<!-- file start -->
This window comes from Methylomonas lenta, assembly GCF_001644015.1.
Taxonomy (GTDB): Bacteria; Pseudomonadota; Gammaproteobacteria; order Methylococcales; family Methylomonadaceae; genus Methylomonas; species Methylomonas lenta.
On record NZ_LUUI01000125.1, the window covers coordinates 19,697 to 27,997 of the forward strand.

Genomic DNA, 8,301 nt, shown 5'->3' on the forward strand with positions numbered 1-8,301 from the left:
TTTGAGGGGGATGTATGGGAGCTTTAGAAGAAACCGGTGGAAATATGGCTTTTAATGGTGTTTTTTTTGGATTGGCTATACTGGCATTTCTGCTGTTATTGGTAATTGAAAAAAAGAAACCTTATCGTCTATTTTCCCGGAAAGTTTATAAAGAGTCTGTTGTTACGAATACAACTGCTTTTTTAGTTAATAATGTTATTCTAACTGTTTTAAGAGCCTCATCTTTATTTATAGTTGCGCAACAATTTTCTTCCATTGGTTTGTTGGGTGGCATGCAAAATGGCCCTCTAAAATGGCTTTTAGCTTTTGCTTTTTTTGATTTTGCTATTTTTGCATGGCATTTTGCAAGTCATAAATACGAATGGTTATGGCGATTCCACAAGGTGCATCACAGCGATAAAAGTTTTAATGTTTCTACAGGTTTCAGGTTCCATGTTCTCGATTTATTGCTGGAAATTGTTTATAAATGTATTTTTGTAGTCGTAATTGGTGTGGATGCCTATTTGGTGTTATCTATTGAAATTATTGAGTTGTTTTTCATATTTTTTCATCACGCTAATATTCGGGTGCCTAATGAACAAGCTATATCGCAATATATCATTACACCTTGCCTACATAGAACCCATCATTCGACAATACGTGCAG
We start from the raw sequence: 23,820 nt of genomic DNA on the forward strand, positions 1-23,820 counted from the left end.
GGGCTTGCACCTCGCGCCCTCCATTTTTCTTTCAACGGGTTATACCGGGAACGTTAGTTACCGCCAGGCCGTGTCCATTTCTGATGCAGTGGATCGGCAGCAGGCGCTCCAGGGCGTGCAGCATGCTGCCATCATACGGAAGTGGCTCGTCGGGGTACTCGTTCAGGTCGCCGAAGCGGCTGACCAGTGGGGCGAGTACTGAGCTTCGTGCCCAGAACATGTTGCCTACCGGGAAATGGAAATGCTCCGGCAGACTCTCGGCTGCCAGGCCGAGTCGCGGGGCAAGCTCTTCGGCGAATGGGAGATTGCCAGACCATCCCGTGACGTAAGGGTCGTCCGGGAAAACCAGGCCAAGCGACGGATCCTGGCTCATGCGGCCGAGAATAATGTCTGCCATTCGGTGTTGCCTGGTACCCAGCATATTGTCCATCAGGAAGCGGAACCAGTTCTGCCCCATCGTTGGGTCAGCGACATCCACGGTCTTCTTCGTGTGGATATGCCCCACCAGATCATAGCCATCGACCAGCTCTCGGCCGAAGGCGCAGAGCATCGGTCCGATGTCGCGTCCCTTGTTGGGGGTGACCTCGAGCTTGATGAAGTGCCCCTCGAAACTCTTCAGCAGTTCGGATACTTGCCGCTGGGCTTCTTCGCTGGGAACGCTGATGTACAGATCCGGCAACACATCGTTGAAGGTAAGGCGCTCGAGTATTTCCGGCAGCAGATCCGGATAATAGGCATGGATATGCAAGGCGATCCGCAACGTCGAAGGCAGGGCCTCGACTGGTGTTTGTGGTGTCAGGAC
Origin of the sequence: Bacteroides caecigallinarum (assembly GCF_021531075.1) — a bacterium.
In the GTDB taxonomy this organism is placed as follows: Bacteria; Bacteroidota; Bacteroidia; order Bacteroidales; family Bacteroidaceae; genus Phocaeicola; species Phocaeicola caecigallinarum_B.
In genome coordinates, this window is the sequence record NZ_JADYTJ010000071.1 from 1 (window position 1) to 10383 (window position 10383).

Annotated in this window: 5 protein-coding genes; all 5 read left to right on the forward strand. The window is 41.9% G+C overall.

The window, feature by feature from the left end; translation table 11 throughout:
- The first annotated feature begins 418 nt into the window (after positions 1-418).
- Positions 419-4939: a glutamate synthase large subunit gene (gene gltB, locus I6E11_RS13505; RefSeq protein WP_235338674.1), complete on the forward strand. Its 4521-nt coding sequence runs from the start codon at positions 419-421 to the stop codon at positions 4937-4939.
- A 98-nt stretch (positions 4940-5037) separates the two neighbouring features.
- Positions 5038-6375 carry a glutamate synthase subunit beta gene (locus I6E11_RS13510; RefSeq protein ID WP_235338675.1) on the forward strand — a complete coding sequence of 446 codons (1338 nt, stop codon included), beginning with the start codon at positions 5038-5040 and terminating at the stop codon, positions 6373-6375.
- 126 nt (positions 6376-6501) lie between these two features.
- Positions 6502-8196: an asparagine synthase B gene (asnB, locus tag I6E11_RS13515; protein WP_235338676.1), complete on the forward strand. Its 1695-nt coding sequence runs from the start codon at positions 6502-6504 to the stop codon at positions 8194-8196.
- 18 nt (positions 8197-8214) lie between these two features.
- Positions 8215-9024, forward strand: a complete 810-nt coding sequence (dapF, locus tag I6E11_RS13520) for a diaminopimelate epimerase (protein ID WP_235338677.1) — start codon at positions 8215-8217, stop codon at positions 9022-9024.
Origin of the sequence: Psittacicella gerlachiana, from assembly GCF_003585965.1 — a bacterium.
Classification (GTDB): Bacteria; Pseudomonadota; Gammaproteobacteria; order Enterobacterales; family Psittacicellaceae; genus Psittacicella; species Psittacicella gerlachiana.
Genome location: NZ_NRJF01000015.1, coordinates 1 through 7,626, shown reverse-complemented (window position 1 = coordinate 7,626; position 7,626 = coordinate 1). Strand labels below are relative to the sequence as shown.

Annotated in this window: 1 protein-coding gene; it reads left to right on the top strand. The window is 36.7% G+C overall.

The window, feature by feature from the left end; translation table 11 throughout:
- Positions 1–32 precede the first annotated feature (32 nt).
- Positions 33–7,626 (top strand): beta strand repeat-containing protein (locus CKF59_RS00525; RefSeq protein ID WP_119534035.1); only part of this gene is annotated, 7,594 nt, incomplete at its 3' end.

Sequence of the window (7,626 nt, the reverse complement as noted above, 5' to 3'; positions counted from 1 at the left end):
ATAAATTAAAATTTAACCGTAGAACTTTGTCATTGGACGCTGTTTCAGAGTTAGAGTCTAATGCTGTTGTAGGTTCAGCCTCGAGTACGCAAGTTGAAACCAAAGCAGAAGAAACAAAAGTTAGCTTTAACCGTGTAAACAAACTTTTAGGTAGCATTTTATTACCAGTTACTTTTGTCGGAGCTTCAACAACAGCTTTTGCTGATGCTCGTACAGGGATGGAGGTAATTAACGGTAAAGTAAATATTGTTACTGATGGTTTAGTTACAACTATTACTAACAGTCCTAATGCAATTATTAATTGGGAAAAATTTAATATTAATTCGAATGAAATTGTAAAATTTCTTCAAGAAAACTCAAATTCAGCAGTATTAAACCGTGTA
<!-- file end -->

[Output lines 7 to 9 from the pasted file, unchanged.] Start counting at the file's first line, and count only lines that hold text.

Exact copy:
GGGCTTGCACCTCGCGCCCTCCATTTTTCTTTCAACGGGTTATACCGGGAACGTTAGTTACCGCCAGGCCGTGTCCATTTCTGATGCAGTGGATCGGCAGCAGGCGCTCCAGGGCGTGCAGCATGCTGCCATCATACGGAAGTGGCTCGTCGGGGTACTCGTTCAGGTCGCCGAAGCGGCTGACCAGTGGGGCGAGTACTGAGCTTCGTGCCCAGAACATGTTGCCTACCGGGAAATGGAAATGCTCCGGCAGACTCTCGGCTGCCAGGCCGAGTCGCGGGGCAAGCTCTTCGGCGAATGGGAGATTGCCAGACCATCCCGTGACGTAAGGGTCGTCCGGGAAAACCAGGCCAAGCGACGGATCCTGGCTCATGCGGCCGAGAATAATGTCTGCCATTCGGTGTTGCCTGGTACCCAGCATATTGTCCATCAGGAAGCGGAACCAGTTCTGCCCCATCGTTGGGTCAGCGACATCCACGGTCTTCTTCGTGTGGATATGCCCCACCAGATCATAGCCATCGACCAGCTCTCGGCCGAAGGCGCAGAGCATCGGTCCGATGTCGCGTCCCTTGTTGGGGGTGACCTCGAGCTTGATGAAGTGCCCCTCGAAACTCTTCAGCAGTTCGGATACTTGCCGCTGGGCTTCTTCGCTGGGAACGCTGATGTACAGATCCGGCAACACATCGTTGAAGGTAAGGCGCTCGAGTATTTCCGGCAGCAGATCCGGATAATAGGCATGGATATGCAAGGCGATCCGCAACGTCGAAGGCAGGGCCTCGACTGGTGTTTGTGGTGTCAGGAC
Origin of the sequence: Bacteroides caecigallinarum (assembly GCF_021531075.1) — a bacterium.
In the GTDB taxonomy this organism is placed as follows: Bacteria; Bacteroidota; Bacteroidia; order Bacteroidales; family Bacteroidaceae; genus Phocaeicola; species Phocaeicola caecigallinarum_B.